This principle can be used for similar actions - when user must change automatically generated password, change password once in a year etc. Event will catch such user at every url (ignore profiler in dev mode, otherwise all profiler's requests will be redirected to change password page). Listener can even handle multiple conditions and redirects:

public function onKernelRequest(GetResponseEvent $event)
    $loggedUser = $this->getLoggedUser();
    if ($loggedUser && $event->isMasterRequest()) {
        $currentRoute = $event->getRequest()->attributes->get('_route');
        $redirectRoute = $this->getRedirectRoute($loggedUser, $currentRoute);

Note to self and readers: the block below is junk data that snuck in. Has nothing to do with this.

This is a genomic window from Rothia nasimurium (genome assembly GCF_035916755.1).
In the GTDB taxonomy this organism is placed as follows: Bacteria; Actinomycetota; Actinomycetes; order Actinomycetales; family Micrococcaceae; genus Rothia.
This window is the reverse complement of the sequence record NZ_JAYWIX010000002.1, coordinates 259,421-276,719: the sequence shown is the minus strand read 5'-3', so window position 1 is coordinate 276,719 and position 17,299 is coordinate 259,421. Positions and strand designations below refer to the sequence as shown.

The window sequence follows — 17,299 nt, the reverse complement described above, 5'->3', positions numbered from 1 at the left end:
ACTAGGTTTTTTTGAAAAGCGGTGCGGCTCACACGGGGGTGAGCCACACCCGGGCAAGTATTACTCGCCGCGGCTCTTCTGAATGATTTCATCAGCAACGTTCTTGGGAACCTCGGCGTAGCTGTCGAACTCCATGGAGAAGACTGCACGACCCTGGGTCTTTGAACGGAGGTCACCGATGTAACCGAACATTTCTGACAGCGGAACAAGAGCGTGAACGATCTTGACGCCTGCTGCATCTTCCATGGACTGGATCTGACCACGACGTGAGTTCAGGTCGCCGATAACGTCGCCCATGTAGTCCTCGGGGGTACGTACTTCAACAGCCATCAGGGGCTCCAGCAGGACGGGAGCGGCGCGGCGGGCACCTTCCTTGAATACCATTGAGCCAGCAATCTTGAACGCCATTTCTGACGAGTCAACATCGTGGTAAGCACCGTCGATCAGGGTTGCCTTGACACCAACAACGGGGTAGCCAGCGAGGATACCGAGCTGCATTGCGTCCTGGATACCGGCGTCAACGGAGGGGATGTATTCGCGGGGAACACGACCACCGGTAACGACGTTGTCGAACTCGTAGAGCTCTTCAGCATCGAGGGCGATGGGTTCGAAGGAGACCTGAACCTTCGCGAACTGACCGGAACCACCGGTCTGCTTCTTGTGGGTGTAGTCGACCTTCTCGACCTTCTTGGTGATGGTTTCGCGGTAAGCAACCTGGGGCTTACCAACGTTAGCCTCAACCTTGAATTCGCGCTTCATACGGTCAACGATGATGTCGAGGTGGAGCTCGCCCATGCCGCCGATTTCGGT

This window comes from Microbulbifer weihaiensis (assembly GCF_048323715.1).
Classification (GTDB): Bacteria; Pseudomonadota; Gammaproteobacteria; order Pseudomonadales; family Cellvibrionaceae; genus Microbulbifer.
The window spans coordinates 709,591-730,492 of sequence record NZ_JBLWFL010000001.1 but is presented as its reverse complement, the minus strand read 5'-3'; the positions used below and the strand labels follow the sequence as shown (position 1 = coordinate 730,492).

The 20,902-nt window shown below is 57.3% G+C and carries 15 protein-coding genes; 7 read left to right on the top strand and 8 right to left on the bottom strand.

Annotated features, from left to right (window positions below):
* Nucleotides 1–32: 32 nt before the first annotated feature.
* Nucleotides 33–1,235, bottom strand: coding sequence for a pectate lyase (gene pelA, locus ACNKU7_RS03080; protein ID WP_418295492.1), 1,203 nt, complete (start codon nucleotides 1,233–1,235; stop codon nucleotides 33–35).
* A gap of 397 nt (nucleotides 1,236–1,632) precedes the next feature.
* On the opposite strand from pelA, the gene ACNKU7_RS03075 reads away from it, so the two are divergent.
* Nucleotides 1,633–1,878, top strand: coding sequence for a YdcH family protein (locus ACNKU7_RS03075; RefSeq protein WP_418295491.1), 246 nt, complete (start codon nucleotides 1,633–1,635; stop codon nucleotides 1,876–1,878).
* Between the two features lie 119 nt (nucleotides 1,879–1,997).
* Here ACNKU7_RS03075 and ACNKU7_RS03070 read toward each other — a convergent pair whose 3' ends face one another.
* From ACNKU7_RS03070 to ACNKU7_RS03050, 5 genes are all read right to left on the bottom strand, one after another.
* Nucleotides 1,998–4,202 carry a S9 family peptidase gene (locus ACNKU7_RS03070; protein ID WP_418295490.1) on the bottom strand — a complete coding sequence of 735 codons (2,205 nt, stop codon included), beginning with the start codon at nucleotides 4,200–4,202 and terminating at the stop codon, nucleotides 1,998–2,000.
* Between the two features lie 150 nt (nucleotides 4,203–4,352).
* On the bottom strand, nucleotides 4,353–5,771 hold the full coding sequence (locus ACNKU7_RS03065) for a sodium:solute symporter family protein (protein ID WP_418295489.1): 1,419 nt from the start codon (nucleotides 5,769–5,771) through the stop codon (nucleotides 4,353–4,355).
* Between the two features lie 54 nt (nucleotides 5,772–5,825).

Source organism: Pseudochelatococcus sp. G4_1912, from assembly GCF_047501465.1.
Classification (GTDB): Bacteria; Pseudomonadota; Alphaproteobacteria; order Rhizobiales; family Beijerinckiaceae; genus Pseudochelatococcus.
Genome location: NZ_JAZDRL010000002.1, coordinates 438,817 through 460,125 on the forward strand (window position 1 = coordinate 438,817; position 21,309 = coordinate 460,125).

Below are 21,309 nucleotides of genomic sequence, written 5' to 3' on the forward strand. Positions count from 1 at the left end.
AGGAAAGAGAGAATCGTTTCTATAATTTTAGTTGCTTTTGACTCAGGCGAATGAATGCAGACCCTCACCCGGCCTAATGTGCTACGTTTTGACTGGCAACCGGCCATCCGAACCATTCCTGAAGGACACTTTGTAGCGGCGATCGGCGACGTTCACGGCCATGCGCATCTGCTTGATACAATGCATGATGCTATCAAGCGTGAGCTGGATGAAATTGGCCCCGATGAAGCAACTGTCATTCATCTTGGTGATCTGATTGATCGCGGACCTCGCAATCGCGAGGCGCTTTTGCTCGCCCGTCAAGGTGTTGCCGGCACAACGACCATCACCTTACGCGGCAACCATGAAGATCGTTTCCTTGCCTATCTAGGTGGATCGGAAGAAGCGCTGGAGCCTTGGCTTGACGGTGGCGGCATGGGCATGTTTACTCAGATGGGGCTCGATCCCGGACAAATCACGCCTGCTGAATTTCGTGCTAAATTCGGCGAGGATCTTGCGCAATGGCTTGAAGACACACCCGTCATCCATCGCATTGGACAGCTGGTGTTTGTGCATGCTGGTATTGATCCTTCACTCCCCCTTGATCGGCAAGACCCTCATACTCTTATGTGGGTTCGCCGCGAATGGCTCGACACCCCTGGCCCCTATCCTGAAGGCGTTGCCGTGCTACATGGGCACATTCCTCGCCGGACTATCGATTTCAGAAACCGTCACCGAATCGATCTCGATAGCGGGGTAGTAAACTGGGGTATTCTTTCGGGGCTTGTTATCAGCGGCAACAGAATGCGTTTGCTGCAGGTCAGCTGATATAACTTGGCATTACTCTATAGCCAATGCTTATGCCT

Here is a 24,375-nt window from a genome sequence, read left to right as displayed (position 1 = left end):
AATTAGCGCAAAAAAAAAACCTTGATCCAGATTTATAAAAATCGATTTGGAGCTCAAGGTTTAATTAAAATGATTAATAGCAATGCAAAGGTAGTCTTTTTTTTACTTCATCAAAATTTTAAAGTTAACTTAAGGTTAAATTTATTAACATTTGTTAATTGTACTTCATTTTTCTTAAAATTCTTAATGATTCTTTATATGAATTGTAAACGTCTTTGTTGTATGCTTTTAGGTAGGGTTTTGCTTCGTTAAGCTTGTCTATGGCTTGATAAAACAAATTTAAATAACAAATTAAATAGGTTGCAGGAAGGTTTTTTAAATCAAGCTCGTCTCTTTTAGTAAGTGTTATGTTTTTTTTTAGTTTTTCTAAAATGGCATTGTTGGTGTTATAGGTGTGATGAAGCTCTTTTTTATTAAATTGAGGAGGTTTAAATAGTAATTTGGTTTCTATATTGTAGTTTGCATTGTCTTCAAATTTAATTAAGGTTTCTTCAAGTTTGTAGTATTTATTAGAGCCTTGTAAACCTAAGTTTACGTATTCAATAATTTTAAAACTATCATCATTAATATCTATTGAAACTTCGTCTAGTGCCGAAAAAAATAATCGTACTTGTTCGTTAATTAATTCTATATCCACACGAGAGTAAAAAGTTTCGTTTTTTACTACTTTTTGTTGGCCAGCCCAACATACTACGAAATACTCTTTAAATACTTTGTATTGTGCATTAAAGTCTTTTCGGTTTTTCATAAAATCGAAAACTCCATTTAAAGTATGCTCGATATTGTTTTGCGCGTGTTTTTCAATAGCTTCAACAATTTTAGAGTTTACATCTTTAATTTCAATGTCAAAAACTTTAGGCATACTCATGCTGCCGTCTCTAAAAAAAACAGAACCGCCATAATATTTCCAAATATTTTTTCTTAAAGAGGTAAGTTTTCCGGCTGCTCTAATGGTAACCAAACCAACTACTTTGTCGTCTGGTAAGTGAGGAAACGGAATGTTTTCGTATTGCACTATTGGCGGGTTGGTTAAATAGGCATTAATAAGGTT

if ($redirectRoute) {
            $response = new RedirectResponse($this->router->generate($redirectRoute));

private function getLoggedUser()
    $user = $this->securityContext->getToken()->getUser();
    return $user instanceof User ? $user : null;

private function getRedirectRoute($user, $currentRoute)
    if ($this->isChangingPassword($user, $currentRoute)) {
        return 'fos_user_change_password';
    } elseif ($this->isAuthenticatedUserOnAnonymousPage($currentRoute)) {
        return 'homepage';

private function isChangingPassword($user, $currentRoute)
    return $user->hasRole('ROLE_CHANGE_PASSWORD')
        && strpos($currentRoute, '_profiler') === false
        && !in_array($currentRoute, ['_wdt', 'fos_user_change_password']);

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For Symfony authentication, you can use Symfony Guard. This is a component in symfony that can be used to create simple and custom authentication system.

over 1 year ago ·